- Date: Apr 25, 2016
- Time: 12:00 PM - 01:00 PM (Local Time Germany)
- Speaker: Prof. Gerardo Caffera
- Topic: Anglo American influence on the formation of South American Private Law (1820-1870)
- Location: Max Planck Institute for European Legal History
- Room: Lecture hall of the MPI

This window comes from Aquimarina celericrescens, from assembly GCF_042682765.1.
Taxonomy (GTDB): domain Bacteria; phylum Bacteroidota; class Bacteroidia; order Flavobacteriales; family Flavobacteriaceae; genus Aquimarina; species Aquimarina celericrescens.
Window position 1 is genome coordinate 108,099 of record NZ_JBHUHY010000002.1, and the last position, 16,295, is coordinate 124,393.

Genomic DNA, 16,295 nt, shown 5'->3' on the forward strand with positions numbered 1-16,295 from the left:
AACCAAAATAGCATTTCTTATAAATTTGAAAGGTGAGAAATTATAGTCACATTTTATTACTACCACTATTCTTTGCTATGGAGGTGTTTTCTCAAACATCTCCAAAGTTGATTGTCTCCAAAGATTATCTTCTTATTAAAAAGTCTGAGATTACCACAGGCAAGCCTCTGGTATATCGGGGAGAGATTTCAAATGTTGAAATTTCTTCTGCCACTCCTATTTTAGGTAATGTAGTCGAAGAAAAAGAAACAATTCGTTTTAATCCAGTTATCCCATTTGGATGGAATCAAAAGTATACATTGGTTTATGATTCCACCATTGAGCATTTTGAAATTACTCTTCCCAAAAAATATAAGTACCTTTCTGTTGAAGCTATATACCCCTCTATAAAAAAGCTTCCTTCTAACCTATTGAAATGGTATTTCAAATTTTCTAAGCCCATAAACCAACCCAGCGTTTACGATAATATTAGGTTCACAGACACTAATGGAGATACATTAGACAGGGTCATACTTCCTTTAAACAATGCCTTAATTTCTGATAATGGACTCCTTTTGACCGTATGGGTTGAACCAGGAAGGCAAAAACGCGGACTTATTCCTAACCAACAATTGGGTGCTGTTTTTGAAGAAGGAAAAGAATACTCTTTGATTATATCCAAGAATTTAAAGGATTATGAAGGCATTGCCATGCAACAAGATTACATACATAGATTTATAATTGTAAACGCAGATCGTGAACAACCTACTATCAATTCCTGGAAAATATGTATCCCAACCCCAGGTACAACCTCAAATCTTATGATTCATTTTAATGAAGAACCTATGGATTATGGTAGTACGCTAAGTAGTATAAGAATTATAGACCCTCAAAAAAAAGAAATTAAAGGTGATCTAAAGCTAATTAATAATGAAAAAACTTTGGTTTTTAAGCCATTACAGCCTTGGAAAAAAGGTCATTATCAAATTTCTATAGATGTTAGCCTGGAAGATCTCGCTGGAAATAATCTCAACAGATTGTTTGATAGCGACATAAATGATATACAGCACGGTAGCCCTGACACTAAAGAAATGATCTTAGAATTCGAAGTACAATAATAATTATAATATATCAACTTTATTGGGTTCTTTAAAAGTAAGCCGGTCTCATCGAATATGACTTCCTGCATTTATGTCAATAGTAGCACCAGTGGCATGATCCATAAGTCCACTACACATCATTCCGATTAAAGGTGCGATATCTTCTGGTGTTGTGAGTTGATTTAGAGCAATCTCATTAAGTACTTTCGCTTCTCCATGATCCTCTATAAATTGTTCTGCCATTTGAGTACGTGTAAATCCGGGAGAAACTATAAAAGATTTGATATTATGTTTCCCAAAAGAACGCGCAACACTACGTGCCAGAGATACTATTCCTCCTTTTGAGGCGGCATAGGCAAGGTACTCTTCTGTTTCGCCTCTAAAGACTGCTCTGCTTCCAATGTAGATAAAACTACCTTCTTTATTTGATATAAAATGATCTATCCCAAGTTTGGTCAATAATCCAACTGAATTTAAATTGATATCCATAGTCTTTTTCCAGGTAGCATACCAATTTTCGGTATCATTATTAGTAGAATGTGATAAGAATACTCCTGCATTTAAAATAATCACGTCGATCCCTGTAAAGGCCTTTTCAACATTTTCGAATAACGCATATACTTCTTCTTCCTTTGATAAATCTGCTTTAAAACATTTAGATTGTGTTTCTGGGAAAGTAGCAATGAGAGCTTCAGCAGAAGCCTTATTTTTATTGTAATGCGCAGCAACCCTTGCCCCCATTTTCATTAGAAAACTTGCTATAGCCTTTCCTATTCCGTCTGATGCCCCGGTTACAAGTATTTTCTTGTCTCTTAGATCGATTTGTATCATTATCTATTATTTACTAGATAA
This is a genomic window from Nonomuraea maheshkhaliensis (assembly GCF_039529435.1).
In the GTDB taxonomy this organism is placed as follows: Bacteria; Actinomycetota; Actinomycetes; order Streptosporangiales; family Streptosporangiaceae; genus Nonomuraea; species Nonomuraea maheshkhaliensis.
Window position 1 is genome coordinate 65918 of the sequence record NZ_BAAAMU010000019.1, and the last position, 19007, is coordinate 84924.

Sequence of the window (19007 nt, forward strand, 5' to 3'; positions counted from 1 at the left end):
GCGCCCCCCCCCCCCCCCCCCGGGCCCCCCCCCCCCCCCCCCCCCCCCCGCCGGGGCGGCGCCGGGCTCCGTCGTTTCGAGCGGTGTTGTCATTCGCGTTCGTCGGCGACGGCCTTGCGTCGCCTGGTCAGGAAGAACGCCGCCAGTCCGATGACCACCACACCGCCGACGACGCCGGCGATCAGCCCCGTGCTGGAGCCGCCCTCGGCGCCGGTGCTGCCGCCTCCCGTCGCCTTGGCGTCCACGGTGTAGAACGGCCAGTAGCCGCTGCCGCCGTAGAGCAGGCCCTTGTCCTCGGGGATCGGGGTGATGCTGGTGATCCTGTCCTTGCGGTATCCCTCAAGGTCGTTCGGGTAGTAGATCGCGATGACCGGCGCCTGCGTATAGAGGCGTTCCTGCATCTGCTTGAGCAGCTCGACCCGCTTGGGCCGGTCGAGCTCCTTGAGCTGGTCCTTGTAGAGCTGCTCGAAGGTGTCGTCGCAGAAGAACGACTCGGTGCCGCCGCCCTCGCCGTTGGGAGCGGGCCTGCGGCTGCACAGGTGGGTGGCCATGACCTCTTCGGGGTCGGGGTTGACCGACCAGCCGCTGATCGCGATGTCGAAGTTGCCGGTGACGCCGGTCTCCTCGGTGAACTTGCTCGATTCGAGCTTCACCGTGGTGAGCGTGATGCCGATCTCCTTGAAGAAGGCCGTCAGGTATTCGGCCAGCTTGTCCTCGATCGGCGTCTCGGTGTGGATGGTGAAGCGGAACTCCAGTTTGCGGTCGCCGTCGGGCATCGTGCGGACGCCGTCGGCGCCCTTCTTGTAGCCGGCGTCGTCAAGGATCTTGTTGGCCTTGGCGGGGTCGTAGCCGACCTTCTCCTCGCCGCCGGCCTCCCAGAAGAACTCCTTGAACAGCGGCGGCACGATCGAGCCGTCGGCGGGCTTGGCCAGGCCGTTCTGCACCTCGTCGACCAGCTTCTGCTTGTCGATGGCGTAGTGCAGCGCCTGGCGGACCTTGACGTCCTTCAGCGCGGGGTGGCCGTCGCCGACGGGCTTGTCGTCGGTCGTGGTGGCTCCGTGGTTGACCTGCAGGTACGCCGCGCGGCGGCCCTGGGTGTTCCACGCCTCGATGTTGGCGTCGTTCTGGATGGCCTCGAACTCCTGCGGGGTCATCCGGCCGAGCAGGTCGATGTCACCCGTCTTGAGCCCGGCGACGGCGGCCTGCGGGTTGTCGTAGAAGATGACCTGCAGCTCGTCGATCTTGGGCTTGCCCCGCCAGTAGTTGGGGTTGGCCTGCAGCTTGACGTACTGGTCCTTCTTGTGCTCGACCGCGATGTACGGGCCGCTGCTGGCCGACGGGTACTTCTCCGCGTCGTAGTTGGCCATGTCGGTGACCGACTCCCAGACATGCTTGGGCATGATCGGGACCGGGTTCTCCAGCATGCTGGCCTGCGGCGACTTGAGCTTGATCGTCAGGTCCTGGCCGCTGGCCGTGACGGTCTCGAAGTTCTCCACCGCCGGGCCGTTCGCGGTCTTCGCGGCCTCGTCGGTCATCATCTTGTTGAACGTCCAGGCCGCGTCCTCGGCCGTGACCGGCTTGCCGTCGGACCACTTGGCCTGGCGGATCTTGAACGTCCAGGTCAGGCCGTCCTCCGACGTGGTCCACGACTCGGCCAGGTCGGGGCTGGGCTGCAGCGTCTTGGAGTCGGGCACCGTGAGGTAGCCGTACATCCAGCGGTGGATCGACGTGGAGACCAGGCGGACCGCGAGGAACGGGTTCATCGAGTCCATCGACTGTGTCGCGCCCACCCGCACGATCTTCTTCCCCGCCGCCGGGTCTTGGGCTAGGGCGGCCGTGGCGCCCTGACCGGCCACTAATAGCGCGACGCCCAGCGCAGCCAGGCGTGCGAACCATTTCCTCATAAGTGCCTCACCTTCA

During the nineteenth century, some Anglo American legal books were widely read in South America, and even taught at the schools of law of South American Universities. Jeremy Bentham's Traite de Legislation Civile et Penale, W. Blackstone's Commentaries on the laws of England, and J. Kent's Commentaries on American Law are important examples. Furthermore, some prominent South American lawyers and politicians spent time in England somewhen between 1810 to 1830, and many of them actively corresponded with Bentham. The influence of Bentham on the general topic of codification is recognized by legal historians. However, Benthamite, or in broader terms, Anglo American influence in the formation of concrete rules or institutions of South American private law has been denied or considered irrelevant. Though it is clear that the overwhelming influence came from Spanish, Roman and French law, a research of South American sources reveals that Anglo American sources were more taken into account than usually assumed. In addition, that influence may have impacted in two crucial areas of private law: contracts and successions. Certain central characteristics of South American law on those fields, differed from civil law systems of continental Europe. Evidence of the drafters of that legislation being inspired by Anglo American sources exists and may explain those differences. While, these findings do not substantially alter the ideas we have about the sources of the South American private law, they show a limited but relevant and practical influence from an unexpected side.